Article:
Saudi Arabia’s war crimes in Yemen: A Humanitarian crisis

Through aerial bombardment, the coalition destroyed the lives of civilians living in Yemen.

President Joe Biden announces end of U.S. support to Saudi war in Yemen

The decision comes after years of U.S intervention in Yemen that resulted in the deaths of thousands of Yemeni civilians, including women and children.

The armed conflict started in 2011 when Yemeni citizens started to protest against the former president, Ali Abdallah Saleh.

The conflict further escalated when the Houthis, a Shiite group in Yemen, took control of the capital, Sanaa in 2014. In response, Saudi Arabia made the decision to get involved in the civil war, initiating military operations against the Houthi rebels.

Through aerial bombardment, the coalition destroyed the lives of civilians living in Yemen.

UN experts on Yemen, stated that Saudi Arabia could be held accountable for war crimes.  Around 8 million people are facing famine in Yemen, due largely to the Saudi blockade of Yemen’s borders. It is agreed that both sides in the proxy war have breached international humanitarian law.

Saudi Arabia explicitly breached article 3 of the fourth Geneva Convention, by initiating airstrikes that resulted in the deaths of thousands of civilians.

“Civilians in Yemen are not starving, they are being starved by the parties in the conflict,” said Kamel Jendoubi, chairperson of a UN group of eminent experts on Yemen.

“Yemen is on the brink of famine…. no mistake, 2021 will be worse than 2020 for Yemen’s most vulnerable,” said WFP Chief, David Beasley.

U.S support for the Saudi- led coalition:  

Even though tensions between the U.S. and Saudi Arabia still exist, the economic and security interests of the two states are interconnected.

During the Cold war, the U.S. maintained strong ties with Saudi Arabia against the Soviet bloc. Additionally, the U.S  relied on Saudi Arabia to curb the influence of Iran, especially after the Iranian Islamic revolution.

Military cooperation between the two states, was further solidified during and after the 1991 Gulf war. On top of that, both states cooperate to fight global terrorism. The U.S relied on Saudi Arabia’s intelligence and support, especially after the 9.11 attacks. During Trump’s visit to Riyadh in 2017, they agreed on a joint strategic vision which ensures that the interests of both sides are being met.

Other Western states have also supported Saudi Arabia in its war against the Houthis. In 2016, France authorized arms sale worth 455 million Dollars to Saudi Arabia. Similarly, the UK continues to provide the Saudis with technical and logistical support, while Germany provides Saudi Arabia with military equipment and weaponry.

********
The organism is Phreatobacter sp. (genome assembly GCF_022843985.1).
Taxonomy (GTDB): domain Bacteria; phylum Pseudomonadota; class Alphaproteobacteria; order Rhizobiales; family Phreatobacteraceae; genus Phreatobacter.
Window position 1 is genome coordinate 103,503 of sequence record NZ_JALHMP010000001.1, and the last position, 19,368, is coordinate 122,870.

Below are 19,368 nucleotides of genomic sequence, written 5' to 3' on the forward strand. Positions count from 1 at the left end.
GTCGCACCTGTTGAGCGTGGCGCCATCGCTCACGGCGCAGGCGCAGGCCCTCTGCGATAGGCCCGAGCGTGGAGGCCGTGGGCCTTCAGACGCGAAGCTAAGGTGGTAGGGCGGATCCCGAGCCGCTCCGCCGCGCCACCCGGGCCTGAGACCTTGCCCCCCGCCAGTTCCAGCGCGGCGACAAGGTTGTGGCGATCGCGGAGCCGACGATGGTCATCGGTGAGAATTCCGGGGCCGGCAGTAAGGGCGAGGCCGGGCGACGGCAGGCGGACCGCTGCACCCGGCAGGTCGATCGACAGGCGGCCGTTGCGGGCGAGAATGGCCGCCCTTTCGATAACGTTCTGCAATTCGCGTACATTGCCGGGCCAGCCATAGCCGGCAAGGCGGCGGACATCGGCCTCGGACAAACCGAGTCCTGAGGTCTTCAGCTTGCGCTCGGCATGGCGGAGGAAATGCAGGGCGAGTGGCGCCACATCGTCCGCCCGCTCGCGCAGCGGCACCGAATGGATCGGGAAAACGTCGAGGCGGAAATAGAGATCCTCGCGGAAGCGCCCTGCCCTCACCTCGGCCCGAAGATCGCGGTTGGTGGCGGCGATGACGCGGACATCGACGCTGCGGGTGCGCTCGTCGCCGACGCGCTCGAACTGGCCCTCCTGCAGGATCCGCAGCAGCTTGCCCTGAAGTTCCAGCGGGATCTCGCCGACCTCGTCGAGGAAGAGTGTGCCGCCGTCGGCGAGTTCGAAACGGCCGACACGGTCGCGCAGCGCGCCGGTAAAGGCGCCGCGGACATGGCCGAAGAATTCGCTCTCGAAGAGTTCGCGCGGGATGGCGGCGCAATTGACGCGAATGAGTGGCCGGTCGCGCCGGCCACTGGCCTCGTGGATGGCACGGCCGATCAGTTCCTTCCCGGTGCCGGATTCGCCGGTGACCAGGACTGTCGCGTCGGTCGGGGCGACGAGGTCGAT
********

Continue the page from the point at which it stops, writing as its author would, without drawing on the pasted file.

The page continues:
In this case, the supply of weapons and arms is considered a breach of international humanitarian law and violates the core norms of the arms trade treaty (ATT) that came into force in 2014.

Biden announces U.S decision to freeze arms supply to Saudi Arabia

The decision came after years of U.S intervention in Yemen. Mr. Biden stated that the intervention in Yemen “had created a humanitarian and strategic catastrophe.”

Similarly, the new administration removed the Houthi rebels from the list of foreign terrorist organizations. Experts believe that these decisions will have a positive impact on the humanitarian situation in Yemen.

It is clear that Biden’s approach focuses on balancing diplomacy and military force, in comparison to his predecessor, Donald Trump.

While these decisions are considered good steps, there are various limitations to this approach. Firstly, it would be very naive to argue that Saudi Arabia will withdraw entirely from Yemen. Secondly, the withdrawl of U.S support to the Saudi coalition, does not necessarily mean that the U.S will disengage completely from the country.

The U.S is engaged in a small-scale conflict in Yemen with one of Al Qaeda’s affiliates, Ansar el Sharia. Thus, the U.S will maintain its engagement in Yemen, until it reaches a settlement with this group.

While Biden’s approach might limit the scale of the conflict, there are no guarantees that the war will end, unless both sides, namely Saudi Arabia and the Houthis, have an interest in ending a conflict they invested heavily in.

Also,  Biden’s policy of pressuring one side, namely Saudi Arabia, while leaving the other, namely Iran with less restrictions, is not an efficient strategy. The ongoing attacks by the Houthis on Saudi Arabia, and parts of Yemen, especially Marib, signal that Iran and the Houthis aim to have sufficient leverage on the negotiation table.

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